a. porphyritic textures have large crystals surrounded by smaller crystals
3. volcanic breccia
a. lava flow mixed with cemented fragments of broken lava and ash
4. pyroclastic debris forms tuff and agglomerate
D. Igneous rocks and the environment
1. intrusive rocks are generally strong and resistant to weathering
2. lava flows often exhibit columnar jointing and lava tubes, both of which impart weaknesses
3. tuff is generally a soft, weak rock
4. careful field investigation is always necessary before large structures are built on igneous rocks
VI. Sedimentary rocks
A. Definitions and types
1. detrital or clastic
a. form from broken pieces of preexisting rocks
2. chemical
a. deposited when chemical or biochemical processes precipitate dissolved substances
3. diagenesis
a. changes in sediments as a result of burial and fluid passage
B. Sedimentary processes
1. sediment is delivered to sedimentary basin
2. sediment is deposited in strata
3. as basin sinks or sea level rises, several kilometers of sedimentary rocks can be deposited
4. pressure of overlying rocks and precipitation of minerals from pore waters cement the rocks
C. Detrital sedimentary rocks
1. classified according to grain size
a. shale
b. siltstone
c. sandstone
d. conglomerate
D. Chemical sedimentary rocks
1. classified according to chemical composition
a. halite
b. gypsum
c. limestone: most abundant of chemical sedimentary rocks
E. Sedimentary rocks and the environment
1. three primary environmental concerns
a. shale, mudstone, and siltstone are often very weak
b. limestone generally not well suited for human use and activity, because of weathering characteristics
c. cementation may be weak
VII. Metamorphic rocks
A. Definitions
1. rocks changed by heat, pressure and chemically active fluids
2. types of metamorphism
a. high-pressure, low-temperature
b. high-pressure, high-temperature (regional metamorphism)
c. high temperature, low-pressure (contact metamorphism)
B. Foliated metamorphic rocks
1. mineral grains are aligned in parallel layering or banding
2. types
a. slate
b. schist
c. gneiss
C. Nonfoliated metamorphic rocks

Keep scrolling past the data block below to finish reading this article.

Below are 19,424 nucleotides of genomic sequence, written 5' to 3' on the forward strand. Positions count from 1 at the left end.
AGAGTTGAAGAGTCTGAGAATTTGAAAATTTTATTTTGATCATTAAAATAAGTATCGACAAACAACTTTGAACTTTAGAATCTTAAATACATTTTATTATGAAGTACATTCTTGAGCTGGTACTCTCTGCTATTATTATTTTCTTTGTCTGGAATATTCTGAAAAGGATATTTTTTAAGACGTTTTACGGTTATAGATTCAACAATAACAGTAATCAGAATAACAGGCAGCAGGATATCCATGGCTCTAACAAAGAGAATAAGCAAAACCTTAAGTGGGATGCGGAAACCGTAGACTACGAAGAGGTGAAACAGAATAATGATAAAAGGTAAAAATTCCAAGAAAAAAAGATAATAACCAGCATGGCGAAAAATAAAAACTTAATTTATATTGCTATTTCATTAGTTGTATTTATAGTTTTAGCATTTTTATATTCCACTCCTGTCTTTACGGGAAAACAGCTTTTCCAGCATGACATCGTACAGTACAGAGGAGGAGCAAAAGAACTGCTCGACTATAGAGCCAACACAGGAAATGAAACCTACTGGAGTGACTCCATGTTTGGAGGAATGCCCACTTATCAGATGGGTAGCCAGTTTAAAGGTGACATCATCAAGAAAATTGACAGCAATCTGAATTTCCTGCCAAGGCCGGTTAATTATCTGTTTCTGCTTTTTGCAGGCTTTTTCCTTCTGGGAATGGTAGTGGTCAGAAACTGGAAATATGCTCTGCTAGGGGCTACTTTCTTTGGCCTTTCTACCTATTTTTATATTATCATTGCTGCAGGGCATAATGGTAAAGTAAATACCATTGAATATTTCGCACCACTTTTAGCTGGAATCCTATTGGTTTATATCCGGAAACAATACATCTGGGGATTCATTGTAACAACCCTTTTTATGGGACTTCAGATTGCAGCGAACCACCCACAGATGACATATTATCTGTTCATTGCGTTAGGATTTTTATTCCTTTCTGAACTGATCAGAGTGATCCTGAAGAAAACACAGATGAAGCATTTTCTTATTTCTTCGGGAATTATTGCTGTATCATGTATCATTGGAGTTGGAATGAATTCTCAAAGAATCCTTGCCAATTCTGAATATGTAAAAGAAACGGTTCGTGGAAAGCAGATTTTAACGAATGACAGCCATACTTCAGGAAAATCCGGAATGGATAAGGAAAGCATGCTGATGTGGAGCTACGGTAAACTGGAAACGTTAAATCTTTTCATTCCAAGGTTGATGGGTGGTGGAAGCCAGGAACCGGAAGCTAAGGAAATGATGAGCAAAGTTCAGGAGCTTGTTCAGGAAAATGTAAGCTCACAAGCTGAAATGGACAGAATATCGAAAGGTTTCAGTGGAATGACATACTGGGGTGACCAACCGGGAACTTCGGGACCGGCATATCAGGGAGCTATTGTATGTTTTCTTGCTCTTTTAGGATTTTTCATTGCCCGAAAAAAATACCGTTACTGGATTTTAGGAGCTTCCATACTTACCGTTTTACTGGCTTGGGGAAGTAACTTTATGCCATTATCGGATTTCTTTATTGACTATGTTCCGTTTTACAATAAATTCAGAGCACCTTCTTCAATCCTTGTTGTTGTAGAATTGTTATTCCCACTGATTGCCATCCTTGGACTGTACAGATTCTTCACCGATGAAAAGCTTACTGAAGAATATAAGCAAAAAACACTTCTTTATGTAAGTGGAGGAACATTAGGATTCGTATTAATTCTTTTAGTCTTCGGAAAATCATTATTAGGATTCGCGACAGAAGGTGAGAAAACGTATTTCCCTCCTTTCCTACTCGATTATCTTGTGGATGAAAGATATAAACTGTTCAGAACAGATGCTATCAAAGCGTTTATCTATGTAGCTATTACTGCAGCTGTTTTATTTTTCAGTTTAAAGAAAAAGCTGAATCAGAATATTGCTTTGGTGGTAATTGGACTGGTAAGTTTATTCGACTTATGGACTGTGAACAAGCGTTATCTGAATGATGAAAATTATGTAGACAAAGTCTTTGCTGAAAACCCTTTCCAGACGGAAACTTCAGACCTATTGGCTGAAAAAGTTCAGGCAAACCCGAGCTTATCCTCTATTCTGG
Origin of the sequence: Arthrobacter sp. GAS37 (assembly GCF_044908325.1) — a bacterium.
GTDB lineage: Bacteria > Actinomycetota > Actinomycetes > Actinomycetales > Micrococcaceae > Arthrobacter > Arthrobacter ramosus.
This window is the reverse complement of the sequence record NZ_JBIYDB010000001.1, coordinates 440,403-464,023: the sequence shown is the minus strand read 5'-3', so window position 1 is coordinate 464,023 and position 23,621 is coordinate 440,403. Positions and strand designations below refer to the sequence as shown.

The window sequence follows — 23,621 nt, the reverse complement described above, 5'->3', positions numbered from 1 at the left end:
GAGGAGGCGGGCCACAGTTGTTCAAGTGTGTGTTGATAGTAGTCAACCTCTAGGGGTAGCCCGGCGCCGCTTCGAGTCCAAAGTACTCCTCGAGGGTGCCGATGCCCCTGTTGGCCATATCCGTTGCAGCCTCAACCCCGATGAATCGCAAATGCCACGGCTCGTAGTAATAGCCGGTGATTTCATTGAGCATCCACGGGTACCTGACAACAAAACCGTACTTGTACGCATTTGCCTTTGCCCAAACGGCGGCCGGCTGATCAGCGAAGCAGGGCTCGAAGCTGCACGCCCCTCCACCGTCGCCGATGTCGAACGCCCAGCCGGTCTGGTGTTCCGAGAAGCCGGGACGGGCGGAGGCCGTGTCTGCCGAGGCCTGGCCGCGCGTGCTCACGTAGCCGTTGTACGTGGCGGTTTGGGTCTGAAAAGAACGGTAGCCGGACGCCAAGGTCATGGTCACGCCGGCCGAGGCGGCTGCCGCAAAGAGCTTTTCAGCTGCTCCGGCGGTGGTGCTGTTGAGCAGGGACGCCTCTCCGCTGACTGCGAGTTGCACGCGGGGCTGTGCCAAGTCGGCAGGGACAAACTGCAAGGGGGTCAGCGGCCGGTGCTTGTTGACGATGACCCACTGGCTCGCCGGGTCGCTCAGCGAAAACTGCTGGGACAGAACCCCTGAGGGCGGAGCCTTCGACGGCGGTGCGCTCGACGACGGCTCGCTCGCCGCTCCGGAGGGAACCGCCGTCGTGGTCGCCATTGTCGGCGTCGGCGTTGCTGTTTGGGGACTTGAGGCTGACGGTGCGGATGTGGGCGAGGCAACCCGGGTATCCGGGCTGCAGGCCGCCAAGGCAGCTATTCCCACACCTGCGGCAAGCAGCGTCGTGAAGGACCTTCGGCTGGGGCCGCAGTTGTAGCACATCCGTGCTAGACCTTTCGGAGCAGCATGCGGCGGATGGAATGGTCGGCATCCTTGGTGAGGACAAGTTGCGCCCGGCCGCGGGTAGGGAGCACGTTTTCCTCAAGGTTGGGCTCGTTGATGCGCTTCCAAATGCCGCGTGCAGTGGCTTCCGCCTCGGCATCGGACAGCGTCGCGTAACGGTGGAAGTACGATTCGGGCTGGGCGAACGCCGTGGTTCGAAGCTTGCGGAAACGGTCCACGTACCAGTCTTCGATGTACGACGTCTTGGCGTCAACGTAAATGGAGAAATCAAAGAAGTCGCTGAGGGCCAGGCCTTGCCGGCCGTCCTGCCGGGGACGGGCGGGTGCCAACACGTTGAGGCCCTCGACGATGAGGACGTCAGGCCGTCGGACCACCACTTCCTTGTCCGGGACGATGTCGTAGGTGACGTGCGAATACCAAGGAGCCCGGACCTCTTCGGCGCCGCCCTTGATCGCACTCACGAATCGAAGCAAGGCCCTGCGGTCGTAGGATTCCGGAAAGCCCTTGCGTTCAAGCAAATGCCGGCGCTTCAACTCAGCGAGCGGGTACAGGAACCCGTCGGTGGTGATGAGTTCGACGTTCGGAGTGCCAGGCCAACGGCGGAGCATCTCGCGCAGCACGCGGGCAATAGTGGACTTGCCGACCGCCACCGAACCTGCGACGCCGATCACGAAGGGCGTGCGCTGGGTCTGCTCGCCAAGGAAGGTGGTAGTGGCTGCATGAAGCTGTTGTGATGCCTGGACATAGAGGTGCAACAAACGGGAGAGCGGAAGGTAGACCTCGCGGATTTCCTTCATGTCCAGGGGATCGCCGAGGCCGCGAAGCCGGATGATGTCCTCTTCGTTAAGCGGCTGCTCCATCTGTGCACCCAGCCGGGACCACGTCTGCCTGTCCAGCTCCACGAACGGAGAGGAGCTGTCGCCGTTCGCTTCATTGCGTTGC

1. no alignment of mineral grains
2. types
a. marble
b. quartzite
D. Metamorphic rocks and the environment
1. foundation materials
a. slate is excellent for foundation material and other uses
b. schist is poor because of soft minerals
c. gneiss usually of suitable strength
2. foliation planes are potential planes of weakness
VIII. Rock strength and deformation
A. Definition
1. resistance to failure such as fracturing, sliding, or flowing
a. varies with composition, texture, and location
B. Deformation of Earth materials
1. types of deformation
a. elastic
b. plastic
c. ductile
d. brittle
2. types of strength
a. compressive
b. tensile
c. shear
IX. Rock Structures
A. The term “structural” refers to deformation of rocks or the resulting structures
B. Fractures
1. joints
a. no displacement along fracture
2. faults
a. displacement along fracture
3. problems associated with fractures
a. conduits for fluids
b. zones of weakness
c. fracture is subject to weathering, which widens and weakens it
C. Folds
1. form when layers are shortened by lateral compression
2. types
a. anticline
b. syncline
3. fold belts
D. Unconformities
1. definition and importance
a. significant break or gap in geologic record
b. important in understanding geologic history
c. often form boundary between contrasting rock types
2. types
a. nonconformity
b. angular unconformity
c. disconformity